The two-year process of creating a documentary inspired by talks made by a prominent Fayetteville businessman came to ahead at the Fayetteville Public Library Friday night.
The event to premiere the film, “Up Among the Hills: The Story of Fayetteville,” started with Hollywood-style city lights and red carpet. The 500 guests were greeted by banjo and fiddler players among those dressed in period costumes.
The Golden Globes-style dinner was catered by the Greenhouse Grille. A private reception was held in tandem to the red-carpet at KUAF. Lindt chocolates were paired with wine.
The one-hour film tells the story of Fayetteville through characters that have lived in town in both the past and present. Some who lent their voice to the film were at the premiere. The story begins in 1858 and weaves back and forth to the present. Former President, Arkansas Governor and Fayetteville resident Bill Clinton narrated the film.
The Fayetteville Public Library will host screenings of the film at 6 p.m. on Thursday, Nov. 1, and Tuesday, Nov. 6, and 2 p.m. on Sunday, Nov. 11, in the Walker Community Room.
The hourlong documentary details the history and culture of the town and is narrated by former resident Bill Clinton, who went on to some notoriety of his own beyond the town’s borders.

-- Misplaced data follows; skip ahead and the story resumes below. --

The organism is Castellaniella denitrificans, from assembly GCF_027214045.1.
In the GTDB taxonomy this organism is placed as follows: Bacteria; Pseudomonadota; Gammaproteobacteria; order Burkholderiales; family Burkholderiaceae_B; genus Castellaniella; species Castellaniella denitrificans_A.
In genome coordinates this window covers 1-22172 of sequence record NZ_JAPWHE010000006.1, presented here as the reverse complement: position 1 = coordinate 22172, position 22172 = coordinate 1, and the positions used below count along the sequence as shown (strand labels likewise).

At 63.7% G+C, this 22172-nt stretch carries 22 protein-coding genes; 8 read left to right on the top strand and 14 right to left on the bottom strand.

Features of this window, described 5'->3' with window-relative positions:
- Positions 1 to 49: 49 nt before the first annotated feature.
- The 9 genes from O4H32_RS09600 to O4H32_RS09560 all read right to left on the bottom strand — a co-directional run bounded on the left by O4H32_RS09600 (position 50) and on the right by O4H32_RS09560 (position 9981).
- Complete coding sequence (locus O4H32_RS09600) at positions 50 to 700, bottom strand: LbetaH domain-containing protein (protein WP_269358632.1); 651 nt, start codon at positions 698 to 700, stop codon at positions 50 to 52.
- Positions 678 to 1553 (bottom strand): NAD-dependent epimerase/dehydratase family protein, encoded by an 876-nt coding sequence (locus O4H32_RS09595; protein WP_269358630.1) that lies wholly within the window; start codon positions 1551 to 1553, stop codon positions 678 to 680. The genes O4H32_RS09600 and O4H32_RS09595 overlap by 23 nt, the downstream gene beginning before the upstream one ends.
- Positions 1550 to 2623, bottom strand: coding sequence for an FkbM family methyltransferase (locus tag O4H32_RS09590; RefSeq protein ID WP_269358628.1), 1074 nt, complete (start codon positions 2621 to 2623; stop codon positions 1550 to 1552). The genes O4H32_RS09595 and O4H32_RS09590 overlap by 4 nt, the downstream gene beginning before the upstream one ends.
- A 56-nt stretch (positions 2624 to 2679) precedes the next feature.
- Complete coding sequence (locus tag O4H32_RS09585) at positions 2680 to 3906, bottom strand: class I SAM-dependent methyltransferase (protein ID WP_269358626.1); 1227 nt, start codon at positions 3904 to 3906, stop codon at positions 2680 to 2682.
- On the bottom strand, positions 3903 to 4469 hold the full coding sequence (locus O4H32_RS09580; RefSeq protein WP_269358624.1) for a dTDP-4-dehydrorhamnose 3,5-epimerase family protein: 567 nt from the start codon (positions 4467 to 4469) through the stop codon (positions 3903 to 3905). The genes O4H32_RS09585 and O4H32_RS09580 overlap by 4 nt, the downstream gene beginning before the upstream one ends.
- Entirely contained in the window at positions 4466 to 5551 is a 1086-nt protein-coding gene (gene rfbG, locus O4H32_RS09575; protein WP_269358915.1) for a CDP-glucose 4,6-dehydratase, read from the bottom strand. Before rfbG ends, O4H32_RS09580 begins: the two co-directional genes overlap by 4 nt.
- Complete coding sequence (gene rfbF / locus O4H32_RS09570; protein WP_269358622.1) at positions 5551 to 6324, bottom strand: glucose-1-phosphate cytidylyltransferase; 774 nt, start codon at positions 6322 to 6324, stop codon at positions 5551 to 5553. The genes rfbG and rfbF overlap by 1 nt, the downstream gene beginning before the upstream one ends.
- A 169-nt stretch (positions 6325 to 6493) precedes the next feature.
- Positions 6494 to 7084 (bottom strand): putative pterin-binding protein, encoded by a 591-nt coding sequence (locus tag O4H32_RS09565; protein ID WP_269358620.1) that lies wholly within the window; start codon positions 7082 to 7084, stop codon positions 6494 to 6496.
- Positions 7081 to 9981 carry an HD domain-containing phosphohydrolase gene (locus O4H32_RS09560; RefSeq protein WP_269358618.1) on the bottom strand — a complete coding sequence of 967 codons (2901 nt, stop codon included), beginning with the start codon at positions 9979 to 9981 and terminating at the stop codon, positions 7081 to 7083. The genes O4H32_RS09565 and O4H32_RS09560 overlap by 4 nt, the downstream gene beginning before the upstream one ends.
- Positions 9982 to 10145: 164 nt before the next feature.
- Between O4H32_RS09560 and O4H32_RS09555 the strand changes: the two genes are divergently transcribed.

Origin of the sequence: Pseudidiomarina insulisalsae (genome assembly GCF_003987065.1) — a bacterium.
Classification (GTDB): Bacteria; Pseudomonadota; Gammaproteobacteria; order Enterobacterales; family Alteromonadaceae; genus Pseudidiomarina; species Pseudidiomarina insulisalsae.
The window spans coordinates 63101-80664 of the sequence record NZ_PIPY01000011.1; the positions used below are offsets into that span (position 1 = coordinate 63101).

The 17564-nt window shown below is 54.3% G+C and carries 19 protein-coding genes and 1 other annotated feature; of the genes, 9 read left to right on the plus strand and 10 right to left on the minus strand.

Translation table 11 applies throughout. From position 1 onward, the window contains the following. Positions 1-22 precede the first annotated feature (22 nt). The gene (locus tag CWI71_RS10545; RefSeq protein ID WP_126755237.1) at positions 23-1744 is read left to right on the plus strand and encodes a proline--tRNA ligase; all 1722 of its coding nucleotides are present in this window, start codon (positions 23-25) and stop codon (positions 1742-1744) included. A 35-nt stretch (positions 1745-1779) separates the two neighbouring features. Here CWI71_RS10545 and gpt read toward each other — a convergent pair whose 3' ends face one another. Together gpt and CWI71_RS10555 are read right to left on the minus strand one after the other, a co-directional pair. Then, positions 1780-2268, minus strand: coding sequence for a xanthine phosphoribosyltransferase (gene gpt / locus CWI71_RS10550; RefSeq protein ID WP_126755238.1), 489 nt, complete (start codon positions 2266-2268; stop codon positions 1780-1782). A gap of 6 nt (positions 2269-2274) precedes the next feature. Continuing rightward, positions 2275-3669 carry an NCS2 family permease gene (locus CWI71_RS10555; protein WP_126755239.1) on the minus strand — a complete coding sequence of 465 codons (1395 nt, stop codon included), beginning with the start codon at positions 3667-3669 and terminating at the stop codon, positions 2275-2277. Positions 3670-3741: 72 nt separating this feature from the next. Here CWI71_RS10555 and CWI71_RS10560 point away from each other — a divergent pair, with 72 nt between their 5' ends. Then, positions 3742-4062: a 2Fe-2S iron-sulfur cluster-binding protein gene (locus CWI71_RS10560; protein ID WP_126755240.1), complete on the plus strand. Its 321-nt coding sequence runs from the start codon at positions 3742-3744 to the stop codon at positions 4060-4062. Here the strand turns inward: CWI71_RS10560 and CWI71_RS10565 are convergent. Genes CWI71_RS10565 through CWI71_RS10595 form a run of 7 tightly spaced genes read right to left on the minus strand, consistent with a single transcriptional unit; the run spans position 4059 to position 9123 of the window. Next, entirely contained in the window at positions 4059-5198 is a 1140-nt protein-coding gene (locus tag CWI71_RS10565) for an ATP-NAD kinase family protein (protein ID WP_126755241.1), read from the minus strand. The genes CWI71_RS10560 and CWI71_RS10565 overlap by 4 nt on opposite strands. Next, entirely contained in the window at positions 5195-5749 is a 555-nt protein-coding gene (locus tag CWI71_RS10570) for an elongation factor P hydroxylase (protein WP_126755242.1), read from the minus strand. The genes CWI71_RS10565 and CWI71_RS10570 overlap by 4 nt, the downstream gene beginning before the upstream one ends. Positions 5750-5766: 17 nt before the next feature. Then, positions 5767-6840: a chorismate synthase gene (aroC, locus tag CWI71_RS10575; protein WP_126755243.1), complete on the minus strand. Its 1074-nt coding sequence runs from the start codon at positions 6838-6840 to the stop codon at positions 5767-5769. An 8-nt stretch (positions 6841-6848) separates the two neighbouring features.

The film, written and directed by Emmy award-winning filmmaker and University of Arkansas journalism professor Larry Foley, was funded by the Fayetteville Public Library Foundation and the National Endowment for the Humanities. It was inspired by Fayetteville native John Lewis, known as "Mr. Fayetteville" for his knowledge of the city's history and his desire get the community involved in its' development.
Lewis died in June 2007.
The film goes back to the early 1800s and highlights major events in its history. But Foley said the story is character driven, showing Fayetteville’s reputation as an eclectic mix of people is long standing and well deserved.
Link here for more of the story about the film and its creation.